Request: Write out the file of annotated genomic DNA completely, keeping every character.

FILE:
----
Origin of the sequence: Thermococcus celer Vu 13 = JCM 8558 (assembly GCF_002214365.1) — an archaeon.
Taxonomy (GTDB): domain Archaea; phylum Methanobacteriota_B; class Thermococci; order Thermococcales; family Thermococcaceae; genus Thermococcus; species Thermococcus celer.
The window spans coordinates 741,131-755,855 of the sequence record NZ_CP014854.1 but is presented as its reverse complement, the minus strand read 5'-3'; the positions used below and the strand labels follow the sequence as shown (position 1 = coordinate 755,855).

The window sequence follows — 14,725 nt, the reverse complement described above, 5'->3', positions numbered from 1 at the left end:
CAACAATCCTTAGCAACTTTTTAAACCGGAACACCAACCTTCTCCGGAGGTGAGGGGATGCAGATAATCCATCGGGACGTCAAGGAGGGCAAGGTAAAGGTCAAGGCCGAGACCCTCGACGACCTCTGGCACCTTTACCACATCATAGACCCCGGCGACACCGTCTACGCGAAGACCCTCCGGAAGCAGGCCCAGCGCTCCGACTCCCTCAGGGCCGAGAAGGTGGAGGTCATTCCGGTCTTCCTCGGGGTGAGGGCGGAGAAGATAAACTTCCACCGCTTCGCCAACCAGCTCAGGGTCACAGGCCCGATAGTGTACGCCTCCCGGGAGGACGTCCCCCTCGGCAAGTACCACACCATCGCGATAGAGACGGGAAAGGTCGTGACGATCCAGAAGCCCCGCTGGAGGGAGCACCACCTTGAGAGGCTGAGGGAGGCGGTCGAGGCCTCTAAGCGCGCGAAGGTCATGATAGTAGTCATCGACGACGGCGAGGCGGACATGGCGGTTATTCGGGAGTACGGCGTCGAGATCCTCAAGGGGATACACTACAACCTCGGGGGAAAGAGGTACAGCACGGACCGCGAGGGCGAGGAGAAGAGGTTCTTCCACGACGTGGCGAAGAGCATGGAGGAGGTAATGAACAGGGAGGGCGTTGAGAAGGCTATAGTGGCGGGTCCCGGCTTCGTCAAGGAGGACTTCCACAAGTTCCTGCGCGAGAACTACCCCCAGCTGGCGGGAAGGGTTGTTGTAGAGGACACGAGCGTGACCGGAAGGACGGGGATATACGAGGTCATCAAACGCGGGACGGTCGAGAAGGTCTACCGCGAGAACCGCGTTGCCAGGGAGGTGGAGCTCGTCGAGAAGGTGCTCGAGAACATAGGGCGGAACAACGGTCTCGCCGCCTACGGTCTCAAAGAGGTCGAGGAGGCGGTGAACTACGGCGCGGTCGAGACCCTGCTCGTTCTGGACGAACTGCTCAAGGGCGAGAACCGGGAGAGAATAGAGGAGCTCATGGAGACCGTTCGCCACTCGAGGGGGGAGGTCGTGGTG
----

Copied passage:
Origin of the sequence: Thermococcus celer Vu 13 = JCM 8558 (assembly GCF_002214365.1) — an archaeon.
Taxonomy (GTDB): domain Archaea; phylum Methanobacteriota_B; class Thermococci; order Thermococcales; family Thermococcaceae; genus Thermococcus; species Thermococcus celer.
The window spans coordinates 741,131-755,855 of the sequence record NZ_CP014854.1 but is presented as its reverse complement, the minus strand read 5'-3'; the positions used below and the strand labels follow the sequence as shown (position 1 = coordinate 755,855).

The window sequence follows — 14,725 nt, the reverse complement described above, 5'->3', positions numbered from 1 at the left end:
CAACAATCCTTAGCAACTTTTTAAACCGGAACACCAACCTTCTCCGGAGGTGAGGGGATGCAGATAATCCATCGGGACGTCAAGGAGGGCAAGGTAAAGGTCAAGGCCGAGACCCTCGACGACCTCTGGCACCTTTACCACATCATAGACCCCGGCGACACCGTCTACGCGAAGACCCTCCGGAAGCAGGCCCAGCGCTCCGACTCCCTCAGGGCCGAGAAGGTGGAGGTCATTCCGGTCTTCCTCGGGGTGAGGGCGGAGAAGATAAACTTCCACCGCTTCGCCAACCAGCTCAGGGTCACAGGCCCGATAGTGTACGCCTCCCGGGAGGACGTCCCCCTCGGCAAGTACCACACCATCGCGATAGAGACGGGAAAGGTCGTGACGATCCAGAAGCCCCGCTGGAGGGAGCACCACCTTGAGAGGCTGAGGGAGGCGGTCGAGGCCTCTAAGCGCGCGAAGGTCATGATAGTAGTCATCGACGACGGCGAGGCGGACATGGCGGTTATTCGGGAGTACGGCGTCGAGATCCTCAAGGGGATACACTACAACCTCGGGGGAAAGAGGTACAGCACGGACCGCGAGGGCGAGGAGAAGAGGTTCTTCCACGACGTGGCGAAGAGCATGGAGGAGGTAATGAACAGGGAGGGCGTTGAGAAGGCTATAGTGGCGGGTCCCGGCTTCGTCAAGGAGGACTTCCACAAGTTCCTGCGCGAGAACTACCCCCAGCTGGCGGGAAGGGTTGTTGTAGAGGACACGAGCGTGACCGGAAGGACGGGGATATACGAGGTCATCAAACGCGGGACGGTCGAGAAGGTCTACCGCGAGAACCGCGTTGCCAGGGAGGTGGAGCTCGTCGAGAAGGTGCTCGAGAACATAGGGCGGAACAACGGTCTCGCCGCCTACGGTCTCAAAGAGGTCGAGGAGGCGGTGAACTACGGCGCGGTCGAGACCCTGCTCGTTCTGGACGAACTGCTCAAGGGCGAGAACCGGGAGAGAATAGAGGAGCTCATGGAGACCGTTCGCCACTCGAGGGGGGAGGTCGTGGTG